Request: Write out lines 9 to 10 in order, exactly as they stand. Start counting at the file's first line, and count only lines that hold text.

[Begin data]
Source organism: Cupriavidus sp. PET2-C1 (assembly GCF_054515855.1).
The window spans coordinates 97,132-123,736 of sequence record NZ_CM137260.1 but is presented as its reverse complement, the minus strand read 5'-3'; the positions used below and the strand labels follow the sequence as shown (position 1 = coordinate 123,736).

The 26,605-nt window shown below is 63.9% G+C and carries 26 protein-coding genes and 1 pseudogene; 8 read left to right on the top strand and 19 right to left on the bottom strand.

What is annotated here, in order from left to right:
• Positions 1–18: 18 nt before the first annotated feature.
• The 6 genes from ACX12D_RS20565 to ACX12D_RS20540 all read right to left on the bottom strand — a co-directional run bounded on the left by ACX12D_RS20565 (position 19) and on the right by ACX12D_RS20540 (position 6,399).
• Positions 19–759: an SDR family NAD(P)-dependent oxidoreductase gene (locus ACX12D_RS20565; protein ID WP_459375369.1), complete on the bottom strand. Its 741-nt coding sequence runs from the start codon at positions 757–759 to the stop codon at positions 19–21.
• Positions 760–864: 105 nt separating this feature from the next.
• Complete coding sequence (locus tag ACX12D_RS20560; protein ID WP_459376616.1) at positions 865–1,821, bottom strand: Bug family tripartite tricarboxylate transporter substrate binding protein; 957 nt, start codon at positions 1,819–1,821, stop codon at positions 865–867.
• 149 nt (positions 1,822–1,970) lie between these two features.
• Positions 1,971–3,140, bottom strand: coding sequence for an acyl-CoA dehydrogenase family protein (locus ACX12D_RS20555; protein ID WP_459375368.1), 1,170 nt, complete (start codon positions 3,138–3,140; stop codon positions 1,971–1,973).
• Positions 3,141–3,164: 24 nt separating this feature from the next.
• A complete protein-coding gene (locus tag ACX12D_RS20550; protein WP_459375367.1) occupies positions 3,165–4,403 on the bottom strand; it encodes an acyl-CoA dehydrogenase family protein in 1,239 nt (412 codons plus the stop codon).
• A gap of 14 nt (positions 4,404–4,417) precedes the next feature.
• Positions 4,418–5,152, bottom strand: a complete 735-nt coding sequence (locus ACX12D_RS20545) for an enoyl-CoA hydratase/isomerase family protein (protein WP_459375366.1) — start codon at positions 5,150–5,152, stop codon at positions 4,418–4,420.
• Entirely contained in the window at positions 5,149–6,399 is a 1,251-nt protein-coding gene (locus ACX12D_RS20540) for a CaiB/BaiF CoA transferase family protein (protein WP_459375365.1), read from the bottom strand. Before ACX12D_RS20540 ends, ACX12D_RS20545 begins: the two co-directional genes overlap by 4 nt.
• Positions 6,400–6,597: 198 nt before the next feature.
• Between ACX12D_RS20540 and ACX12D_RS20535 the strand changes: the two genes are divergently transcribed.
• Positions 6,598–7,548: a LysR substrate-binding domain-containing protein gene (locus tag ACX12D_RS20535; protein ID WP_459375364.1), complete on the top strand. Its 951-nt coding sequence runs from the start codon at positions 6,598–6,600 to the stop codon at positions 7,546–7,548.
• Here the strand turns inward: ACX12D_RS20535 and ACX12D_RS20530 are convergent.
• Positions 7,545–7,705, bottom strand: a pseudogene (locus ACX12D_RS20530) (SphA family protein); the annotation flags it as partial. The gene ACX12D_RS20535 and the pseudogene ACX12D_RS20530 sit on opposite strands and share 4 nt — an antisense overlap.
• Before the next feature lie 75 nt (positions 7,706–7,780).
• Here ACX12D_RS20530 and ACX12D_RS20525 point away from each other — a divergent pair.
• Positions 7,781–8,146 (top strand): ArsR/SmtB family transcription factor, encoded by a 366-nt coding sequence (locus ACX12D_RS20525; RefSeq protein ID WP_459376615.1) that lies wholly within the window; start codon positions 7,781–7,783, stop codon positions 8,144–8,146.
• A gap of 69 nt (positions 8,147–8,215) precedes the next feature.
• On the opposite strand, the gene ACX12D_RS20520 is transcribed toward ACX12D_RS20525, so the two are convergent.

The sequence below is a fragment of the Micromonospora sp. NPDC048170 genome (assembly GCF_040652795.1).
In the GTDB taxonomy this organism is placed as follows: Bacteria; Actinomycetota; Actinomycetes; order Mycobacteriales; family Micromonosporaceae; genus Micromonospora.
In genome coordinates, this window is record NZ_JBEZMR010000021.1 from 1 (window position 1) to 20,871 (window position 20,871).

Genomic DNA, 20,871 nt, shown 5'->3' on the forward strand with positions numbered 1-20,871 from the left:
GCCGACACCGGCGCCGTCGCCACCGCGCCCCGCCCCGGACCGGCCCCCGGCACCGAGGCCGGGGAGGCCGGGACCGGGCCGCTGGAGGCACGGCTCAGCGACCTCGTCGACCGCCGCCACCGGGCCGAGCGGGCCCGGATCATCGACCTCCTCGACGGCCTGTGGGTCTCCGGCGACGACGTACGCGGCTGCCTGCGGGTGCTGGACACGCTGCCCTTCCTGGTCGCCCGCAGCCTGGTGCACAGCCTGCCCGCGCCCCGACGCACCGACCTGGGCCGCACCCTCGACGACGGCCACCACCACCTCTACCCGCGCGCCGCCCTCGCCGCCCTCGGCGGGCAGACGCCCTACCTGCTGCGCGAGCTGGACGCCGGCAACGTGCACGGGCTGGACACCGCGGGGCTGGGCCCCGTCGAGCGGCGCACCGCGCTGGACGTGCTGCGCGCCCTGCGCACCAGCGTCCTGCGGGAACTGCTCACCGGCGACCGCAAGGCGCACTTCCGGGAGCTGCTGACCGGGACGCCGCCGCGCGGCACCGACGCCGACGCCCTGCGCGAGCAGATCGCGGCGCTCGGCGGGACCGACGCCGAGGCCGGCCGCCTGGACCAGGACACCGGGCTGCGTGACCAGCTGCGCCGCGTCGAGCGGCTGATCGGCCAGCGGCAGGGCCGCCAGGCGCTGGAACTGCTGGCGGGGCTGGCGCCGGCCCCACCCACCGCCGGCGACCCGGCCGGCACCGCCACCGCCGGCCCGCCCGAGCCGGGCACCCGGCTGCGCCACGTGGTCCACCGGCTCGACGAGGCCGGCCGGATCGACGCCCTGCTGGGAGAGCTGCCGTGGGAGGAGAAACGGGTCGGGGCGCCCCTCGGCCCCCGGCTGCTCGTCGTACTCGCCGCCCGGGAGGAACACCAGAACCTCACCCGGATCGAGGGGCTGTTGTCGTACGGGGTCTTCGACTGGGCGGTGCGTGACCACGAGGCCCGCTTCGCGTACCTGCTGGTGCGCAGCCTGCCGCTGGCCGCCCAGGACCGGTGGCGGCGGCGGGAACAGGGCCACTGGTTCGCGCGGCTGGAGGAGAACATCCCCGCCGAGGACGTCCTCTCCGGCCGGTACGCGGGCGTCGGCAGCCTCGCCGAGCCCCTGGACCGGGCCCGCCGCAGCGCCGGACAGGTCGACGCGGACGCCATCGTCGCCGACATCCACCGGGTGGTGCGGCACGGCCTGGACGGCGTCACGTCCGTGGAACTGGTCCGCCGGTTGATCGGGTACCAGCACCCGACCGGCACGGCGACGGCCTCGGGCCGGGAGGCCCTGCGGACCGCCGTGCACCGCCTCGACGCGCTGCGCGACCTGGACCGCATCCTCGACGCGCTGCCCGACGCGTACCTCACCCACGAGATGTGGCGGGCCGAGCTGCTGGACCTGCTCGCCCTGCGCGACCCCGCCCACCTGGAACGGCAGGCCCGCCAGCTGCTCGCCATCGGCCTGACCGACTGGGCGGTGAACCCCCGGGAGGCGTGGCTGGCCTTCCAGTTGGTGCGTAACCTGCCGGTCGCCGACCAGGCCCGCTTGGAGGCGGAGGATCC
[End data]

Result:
• Complete coding sequence (locus tag ACX12D_RS20560; protein ID WP_459376616.1) at positions 865–1,821, bottom strand: Bug family tripartite tricarboxylate transporter substrate binding protein; 957 nt, start codon at positions 1,819–1,821, stop codon at positions 865–867.
• 149 nt (positions 1,822–1,970) lie between these two features.